Car companies see lucrative quarter
BERLIN / TOKYO
A visitor takes a photo of an Audi car at Auto China 2012 in Beijing April 23. Volkswagen, which also owns Audi, has posted 3.19 billion euros in quarterly net profits.REUTERS photoGermany’s Volkswagen, Europe’s largest car maker, posted dramatic profit figures for the first three months of the year as Asian rivals –Mitsubishi and Hyundai– did not lag behind.
Volkswagen said yesterday its first quarter net profit nearly doubled 3.19 billion euros ($4.2 billion) from 1.71 billion euros in the same period the year before following a big spike in sales.
Volkswagen group, which also includes brands such as Audi, Skoda, Seat and Bentley, says sales rose by 26 percent from 37.47 billion euros to 47.33 billion euros on the year.
The Wolfsburg-based company said the delivery of new cars to clients rose from 2 million to 2.2 million units in the January through March period.
CEO Martin Winterkorn confirmed the company’s bullish outlook for rising sales in 2012 despite the uncertainties stemming from Europe’s persistent sovereign debt crisis.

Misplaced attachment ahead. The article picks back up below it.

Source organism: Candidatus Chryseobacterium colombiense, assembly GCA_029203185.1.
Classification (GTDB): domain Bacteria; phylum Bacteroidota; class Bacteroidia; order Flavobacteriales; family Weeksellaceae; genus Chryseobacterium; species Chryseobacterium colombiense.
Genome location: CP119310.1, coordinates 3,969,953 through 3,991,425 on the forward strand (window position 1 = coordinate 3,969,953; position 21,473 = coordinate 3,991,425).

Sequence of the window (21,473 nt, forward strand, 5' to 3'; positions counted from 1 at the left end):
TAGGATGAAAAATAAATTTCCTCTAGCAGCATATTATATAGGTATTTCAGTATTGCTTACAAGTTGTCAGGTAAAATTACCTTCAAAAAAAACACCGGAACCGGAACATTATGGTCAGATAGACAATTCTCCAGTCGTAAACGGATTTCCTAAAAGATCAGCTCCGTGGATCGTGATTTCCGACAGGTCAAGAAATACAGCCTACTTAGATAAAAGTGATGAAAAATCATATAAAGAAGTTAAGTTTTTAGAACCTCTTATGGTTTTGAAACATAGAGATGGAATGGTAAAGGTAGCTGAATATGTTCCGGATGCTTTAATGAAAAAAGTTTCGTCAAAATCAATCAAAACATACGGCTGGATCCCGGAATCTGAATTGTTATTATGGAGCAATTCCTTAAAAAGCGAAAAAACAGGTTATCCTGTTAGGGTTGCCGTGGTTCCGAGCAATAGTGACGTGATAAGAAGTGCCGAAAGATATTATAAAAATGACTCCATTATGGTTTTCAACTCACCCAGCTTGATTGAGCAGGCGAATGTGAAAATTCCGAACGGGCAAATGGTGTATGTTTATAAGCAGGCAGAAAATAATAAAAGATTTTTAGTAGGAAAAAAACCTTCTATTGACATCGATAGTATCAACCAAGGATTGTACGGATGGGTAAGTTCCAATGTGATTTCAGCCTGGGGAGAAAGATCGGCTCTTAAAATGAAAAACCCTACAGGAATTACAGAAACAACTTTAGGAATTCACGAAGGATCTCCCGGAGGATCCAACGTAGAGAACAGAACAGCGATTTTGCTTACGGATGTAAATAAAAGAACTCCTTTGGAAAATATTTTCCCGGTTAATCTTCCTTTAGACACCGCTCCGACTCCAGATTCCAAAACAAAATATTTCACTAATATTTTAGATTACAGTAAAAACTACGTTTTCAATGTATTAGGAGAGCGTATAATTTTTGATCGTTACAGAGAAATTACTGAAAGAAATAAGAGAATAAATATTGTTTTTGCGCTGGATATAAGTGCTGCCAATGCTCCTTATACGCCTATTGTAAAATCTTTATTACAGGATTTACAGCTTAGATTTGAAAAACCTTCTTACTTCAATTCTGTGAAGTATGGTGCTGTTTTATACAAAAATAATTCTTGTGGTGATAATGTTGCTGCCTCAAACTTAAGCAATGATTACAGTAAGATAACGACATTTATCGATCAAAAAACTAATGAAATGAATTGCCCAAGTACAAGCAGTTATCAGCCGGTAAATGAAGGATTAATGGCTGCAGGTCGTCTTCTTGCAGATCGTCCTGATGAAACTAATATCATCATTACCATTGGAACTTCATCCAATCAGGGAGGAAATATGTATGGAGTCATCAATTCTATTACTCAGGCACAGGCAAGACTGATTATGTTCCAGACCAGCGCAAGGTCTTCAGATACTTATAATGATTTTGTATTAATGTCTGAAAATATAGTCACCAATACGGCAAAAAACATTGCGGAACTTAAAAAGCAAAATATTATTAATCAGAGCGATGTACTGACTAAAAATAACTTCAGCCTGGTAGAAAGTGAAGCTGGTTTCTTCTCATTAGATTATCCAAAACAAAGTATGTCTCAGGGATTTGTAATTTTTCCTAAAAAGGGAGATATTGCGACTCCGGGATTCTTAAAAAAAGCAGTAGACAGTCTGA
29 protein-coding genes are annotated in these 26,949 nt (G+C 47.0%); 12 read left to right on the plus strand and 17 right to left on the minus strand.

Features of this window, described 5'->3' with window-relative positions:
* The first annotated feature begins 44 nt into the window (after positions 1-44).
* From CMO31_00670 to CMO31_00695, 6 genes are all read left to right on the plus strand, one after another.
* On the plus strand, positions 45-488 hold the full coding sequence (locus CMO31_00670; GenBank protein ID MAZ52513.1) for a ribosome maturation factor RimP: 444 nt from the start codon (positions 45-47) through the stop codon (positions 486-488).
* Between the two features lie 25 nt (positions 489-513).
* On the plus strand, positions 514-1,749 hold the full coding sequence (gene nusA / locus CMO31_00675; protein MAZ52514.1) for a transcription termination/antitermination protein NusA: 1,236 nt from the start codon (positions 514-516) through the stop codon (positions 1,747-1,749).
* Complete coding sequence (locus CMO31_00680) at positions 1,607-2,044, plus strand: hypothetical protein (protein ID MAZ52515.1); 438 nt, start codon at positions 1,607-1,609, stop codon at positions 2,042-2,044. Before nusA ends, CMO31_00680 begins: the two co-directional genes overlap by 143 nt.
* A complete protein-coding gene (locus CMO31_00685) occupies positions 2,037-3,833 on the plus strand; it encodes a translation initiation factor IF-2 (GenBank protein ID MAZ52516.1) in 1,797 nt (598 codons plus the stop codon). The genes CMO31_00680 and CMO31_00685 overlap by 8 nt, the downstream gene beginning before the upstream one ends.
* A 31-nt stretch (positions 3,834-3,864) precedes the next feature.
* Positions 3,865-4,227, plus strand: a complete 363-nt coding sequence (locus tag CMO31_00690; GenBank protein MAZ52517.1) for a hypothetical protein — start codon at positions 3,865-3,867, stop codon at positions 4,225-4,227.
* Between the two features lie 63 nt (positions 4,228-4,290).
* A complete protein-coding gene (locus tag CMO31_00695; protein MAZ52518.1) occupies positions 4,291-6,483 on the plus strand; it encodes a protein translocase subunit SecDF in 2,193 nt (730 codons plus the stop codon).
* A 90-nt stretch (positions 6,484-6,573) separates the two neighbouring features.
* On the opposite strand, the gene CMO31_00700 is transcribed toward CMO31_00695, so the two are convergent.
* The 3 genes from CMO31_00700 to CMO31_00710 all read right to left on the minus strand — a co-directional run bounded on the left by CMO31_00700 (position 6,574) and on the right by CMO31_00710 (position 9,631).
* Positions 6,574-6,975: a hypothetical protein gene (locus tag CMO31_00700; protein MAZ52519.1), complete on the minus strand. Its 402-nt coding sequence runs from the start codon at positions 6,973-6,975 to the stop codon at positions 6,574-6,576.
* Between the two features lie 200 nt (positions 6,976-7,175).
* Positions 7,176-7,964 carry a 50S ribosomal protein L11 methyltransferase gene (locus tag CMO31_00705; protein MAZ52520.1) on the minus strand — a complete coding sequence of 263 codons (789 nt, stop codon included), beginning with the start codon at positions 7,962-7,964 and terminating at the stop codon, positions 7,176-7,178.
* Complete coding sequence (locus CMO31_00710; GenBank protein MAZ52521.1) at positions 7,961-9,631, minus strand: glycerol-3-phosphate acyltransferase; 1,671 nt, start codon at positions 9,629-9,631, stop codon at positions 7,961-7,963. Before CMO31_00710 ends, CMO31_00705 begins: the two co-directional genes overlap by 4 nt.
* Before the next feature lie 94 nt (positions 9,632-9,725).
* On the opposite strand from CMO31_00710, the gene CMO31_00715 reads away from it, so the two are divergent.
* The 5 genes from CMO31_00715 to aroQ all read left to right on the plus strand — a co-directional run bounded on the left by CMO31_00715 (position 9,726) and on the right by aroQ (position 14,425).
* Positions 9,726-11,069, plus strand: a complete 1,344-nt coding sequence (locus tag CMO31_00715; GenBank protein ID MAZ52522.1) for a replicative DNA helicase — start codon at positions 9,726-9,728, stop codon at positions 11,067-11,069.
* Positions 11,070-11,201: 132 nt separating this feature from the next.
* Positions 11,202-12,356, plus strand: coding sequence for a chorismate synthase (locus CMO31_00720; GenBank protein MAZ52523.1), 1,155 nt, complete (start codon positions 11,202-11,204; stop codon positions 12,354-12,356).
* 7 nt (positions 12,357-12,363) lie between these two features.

Mitsubishi Motors also said yesterday its net profit for the fiscal year to March soared, by 53.2 percent, partly driven by cost cutting, even as its last-quarter results tumbled on a strong yen.
Japan’s fourth-largest auto maker said it earned 23.9 billion yen ($294 million) in the past year, up from 15.6 billion yen in the year-earlier period.
Operating profit surged 58.1 percent to 63.7 billion yen as sales slipped to 1.81 trillion yen in the 12 months since Japan was devastated by a quake-tsunami disaster, down 1.2 percent from the previous year.
The disaster, which pounded Japanese manufacturers and forced plant closures, was followed by record flooding in Thailand later in 2011, hurting Japanese firms with operations in the Southeast Asian nation.
“The automobile industry has had to continue to operate in a difficult environment,” Mitsubishi said in a statement yesterday.
South Korea’s largest carmaker Hyundai Motor said yesterday its first-quarter net profit jumped 31 percent from a year earlier thanks to strong sales overseas and reduced marketing costs.
Consolidated net profit was 2.45 trillion won ($2.15 billion) in January-March compared with 1.87 trillion won a year earlier, the company said. Sales rose 11 percent year-on-year to 20.16 trillion won and operating profit climbed 25 percent to 2.28 trillion won.
Overseas sales -- both cars shipped from South Korea and those made by Hyundai’s overseas plants -- reached 917,879 units in the first quarter, up 22 percent from the year before.
But the company said domestic sales declined 7 percent year-on-year to 154,800 units.
The U.S. automaker Chrysler, which is controlled by Fiat of Italy, reported yesterday a four-fold leap in first quarter profit to $473 million (357 million euros) from $116 million in the same period a year earlier.
Compiled from AFP and AP reports by the Daily News staff in Istanbul.